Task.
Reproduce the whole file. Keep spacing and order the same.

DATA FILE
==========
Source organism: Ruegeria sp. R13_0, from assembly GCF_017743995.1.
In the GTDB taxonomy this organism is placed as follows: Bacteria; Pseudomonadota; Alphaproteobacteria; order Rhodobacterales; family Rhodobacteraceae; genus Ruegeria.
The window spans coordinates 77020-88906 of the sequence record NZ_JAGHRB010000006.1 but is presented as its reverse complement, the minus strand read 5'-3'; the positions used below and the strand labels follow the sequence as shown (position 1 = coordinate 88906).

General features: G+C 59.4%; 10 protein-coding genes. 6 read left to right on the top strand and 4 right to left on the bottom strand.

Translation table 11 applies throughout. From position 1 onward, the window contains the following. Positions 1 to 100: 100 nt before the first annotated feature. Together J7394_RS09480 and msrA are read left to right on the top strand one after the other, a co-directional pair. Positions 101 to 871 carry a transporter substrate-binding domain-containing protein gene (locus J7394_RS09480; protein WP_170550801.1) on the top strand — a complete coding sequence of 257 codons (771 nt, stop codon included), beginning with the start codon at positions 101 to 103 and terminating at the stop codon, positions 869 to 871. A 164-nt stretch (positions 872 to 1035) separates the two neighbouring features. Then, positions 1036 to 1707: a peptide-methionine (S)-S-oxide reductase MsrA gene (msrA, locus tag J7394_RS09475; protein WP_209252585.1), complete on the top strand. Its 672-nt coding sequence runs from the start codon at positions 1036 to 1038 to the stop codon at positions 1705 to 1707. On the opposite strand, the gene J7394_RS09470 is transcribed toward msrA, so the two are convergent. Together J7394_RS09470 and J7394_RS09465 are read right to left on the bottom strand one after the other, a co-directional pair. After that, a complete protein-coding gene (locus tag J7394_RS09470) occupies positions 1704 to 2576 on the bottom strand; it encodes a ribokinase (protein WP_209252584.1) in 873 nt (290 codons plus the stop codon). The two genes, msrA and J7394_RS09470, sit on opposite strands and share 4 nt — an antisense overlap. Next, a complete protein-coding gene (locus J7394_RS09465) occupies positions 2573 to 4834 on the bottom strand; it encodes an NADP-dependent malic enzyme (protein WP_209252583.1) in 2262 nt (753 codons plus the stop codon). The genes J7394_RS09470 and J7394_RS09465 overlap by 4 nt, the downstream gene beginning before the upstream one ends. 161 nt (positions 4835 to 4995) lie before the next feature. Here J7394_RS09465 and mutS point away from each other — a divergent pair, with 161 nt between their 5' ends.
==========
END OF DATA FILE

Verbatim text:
Source organism: Ruegeria sp. R13_0, from assembly GCF_017743995.1.
In the GTDB taxonomy this organism is placed as follows: Bacteria; Pseudomonadota; Alphaproteobacteria; order Rhodobacterales; family Rhodobacteraceae; genus Ruegeria.
The window spans coordinates 77020-88906 of the sequence record NZ_JAGHRB010000006.1 but is presented as its reverse complement, the minus strand read 5'-3'; the positions used below and the strand labels follow the sequence as shown (position 1 = coordinate 88906).

General features: G+C 59.4%; 10 protein-coding genes. 6 read left to right on the top strand and 4 right to left on the bottom strand.

Translation table 11 applies throughout. From position 1 onward, the window contains the following. Positions 1 to 100: 100 nt before the first annotated feature. Together J7394_RS09480 and msrA are read left to right on the top strand one after the other, a co-directional pair. Positions 101 to 871 carry a transporter substrate-binding domain-containing protein gene (locus J7394_RS09480; protein WP_170550801.1) on the top strand — a complete coding sequence of 257 codons (771 nt, stop codon included), beginning with the start codon at positions 101 to 103 and terminating at the stop codon, positions 869 to 871. A 164-nt stretch (positions 872 to 1035) separates the two neighbouring features. Then, positions 1036 to 1707: a peptide-methionine (S)-S-oxide reductase MsrA gene (msrA, locus tag J7394_RS09475; protein WP_209252585.1), complete on the top strand. Its 672-nt coding sequence runs from the start codon at positions 1036 to 1038 to the stop codon at positions 1705 to 1707. On the opposite strand, the gene J7394_RS09470 is transcribed toward msrA, so the two are convergent. Together J7394_RS09470 and J7394_RS09465 are read right to left on the bottom strand one after the other, a co-directional pair. After that, a complete protein-coding gene (locus tag J7394_RS09470) occupies positions 1704 to 2576 on the bottom strand; it encodes a ribokinase (protein WP_209252584.1) in 873 nt (290 codons plus the stop codon). The two genes, msrA and J7394_RS09470, sit on opposite strands and share 4 nt — an antisense overlap. Next, a complete protein-coding gene (locus J7394_RS09465) occupies positions 2573 to 4834 on the bottom strand; it encodes an NADP-dependent malic enzyme (protein WP_209252583.1) in 2262 nt (753 codons plus the stop codon). The genes J7394_RS09470 and J7394_RS09465 overlap by 4 nt, the downstream gene beginning before the upstream one ends. 161 nt (positions 4835 to 4995) lie before the next feature. Here J7394_RS09465 and mutS point away from each other — a divergent pair, with 161 nt between their 5' ends.